Swiss prosecutors won’t pursue Novartis over payments to Trump lawyer

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Swiss prosecutors won’t pursue Novartis over payments to Trump lawyer
Michael Cohen, U.S. President Donald Trump's personal attorney, in April. Photo: AFP

The Swiss Office of the Attorney General (OAG) has decided not to bring proceedings in response to a criminal complaint filed against Novartis over payments made to a company owned by Donald Trump's personal lawyer.


The complaint was filed after it emerged the Novartis subsidiary Novartis Investments S.A.R.L. paid $100,000 a month for 12 months to Essential Consultants, which is owned and controlled by Donald Trump's lawyer Michael Cohen.

After the news broke of the Novartis deal, US media speculated the Swiss firm had been trying to gain access to the US president in what was essentially a form of covert lobbying.

Read also: Novartis dumps general counsel over payments to Trump's lawyer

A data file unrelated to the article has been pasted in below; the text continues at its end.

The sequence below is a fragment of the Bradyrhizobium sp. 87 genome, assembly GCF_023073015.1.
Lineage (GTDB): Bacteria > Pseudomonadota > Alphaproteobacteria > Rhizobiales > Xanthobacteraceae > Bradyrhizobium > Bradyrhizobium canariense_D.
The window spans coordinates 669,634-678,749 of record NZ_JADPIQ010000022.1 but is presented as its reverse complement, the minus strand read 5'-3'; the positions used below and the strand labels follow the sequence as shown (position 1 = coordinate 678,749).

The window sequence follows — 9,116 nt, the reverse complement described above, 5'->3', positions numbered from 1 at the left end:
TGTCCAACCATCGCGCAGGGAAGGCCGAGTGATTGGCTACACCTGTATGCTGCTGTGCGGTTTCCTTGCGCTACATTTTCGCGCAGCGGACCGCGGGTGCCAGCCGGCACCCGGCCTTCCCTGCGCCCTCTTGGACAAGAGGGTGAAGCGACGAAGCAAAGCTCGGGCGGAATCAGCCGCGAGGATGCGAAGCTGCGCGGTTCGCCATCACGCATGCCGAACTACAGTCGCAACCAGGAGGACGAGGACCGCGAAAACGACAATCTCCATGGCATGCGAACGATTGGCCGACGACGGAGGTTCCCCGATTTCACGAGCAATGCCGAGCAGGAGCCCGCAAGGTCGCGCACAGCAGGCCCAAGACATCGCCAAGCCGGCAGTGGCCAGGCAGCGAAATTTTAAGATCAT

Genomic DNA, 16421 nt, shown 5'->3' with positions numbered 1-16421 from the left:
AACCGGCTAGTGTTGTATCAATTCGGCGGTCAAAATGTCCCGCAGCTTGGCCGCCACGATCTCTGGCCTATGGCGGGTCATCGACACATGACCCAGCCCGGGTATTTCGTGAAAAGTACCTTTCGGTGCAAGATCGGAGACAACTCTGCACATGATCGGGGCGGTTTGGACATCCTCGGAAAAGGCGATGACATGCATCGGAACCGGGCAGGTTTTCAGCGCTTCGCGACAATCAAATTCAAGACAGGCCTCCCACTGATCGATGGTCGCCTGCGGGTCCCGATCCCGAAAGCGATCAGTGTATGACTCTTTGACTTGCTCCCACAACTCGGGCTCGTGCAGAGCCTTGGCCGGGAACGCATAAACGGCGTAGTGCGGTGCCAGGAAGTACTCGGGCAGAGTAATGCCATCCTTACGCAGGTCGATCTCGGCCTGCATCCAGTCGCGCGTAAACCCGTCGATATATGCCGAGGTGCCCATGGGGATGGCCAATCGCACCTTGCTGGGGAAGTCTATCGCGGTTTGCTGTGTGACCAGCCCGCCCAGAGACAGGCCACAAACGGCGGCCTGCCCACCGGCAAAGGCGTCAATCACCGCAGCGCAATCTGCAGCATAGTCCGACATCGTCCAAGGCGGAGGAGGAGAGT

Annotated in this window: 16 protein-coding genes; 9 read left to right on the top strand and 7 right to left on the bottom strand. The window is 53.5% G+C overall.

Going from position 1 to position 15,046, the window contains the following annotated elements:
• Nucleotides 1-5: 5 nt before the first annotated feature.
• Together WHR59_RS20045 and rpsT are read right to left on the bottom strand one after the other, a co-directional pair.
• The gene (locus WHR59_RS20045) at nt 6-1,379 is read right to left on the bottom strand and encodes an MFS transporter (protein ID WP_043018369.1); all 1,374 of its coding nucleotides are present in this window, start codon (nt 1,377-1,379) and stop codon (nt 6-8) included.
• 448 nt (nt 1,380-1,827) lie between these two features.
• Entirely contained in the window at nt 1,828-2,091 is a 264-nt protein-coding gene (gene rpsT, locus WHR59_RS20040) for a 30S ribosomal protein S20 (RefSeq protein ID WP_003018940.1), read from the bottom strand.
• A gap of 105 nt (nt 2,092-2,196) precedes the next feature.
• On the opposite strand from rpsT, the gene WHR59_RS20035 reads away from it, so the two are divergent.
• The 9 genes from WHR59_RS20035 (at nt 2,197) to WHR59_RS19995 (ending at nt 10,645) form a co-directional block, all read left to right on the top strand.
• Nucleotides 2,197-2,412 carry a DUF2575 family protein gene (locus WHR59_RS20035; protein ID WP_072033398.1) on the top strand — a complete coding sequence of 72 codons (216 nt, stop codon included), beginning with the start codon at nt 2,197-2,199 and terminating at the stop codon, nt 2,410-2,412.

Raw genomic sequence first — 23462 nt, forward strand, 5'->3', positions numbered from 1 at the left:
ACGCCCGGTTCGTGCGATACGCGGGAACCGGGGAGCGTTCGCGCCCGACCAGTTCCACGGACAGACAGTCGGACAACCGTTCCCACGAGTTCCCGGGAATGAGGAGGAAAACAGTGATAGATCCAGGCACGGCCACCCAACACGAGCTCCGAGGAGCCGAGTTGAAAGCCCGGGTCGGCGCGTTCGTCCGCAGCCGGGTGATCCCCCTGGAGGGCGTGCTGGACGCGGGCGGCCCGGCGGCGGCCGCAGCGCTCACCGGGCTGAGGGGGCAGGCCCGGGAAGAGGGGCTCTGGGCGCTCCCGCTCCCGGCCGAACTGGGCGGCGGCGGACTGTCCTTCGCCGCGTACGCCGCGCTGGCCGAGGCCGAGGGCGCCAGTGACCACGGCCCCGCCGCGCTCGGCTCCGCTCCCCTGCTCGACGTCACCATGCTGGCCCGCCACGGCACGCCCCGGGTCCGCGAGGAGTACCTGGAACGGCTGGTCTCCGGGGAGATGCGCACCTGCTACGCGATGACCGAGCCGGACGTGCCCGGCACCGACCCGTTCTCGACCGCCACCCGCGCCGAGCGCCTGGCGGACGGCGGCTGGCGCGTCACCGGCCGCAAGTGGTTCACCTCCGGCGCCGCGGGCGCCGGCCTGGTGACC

In a May 9th statement, Novartis acknowledged the payments but denied any attempt to buy political influence.

Now, after a detailed examination, the Swiss OAG has decided “there was neither sufficient suspicion that the payments were made to a foreign public official nor that there was any link between the payments and any official act.”

“The OAG also concluded that there was insufficient suspicion of any bribery of private individuals,” said the office in a statement emailed to The Local.

For the above reasons, the OAG has decided not to open criminal proceedings, the statement concluded.

The revelation of payments by Novartis to the firm controlled by Trump lawyer Michael Cohen was bad news for the Swiss pharmaceutical company.

Novartis CEO Vas Narasimhan later called the payments “a mistake” in an internal memo, and US media outlets reported Narasimhan went on to conduct a conference call with 5,000 company managers in which he said the firm needed to re-examine its lobbying practices.

Company Group General Counsel and executive committee member Felix R. Ehrat was also forced out after the payments went public.



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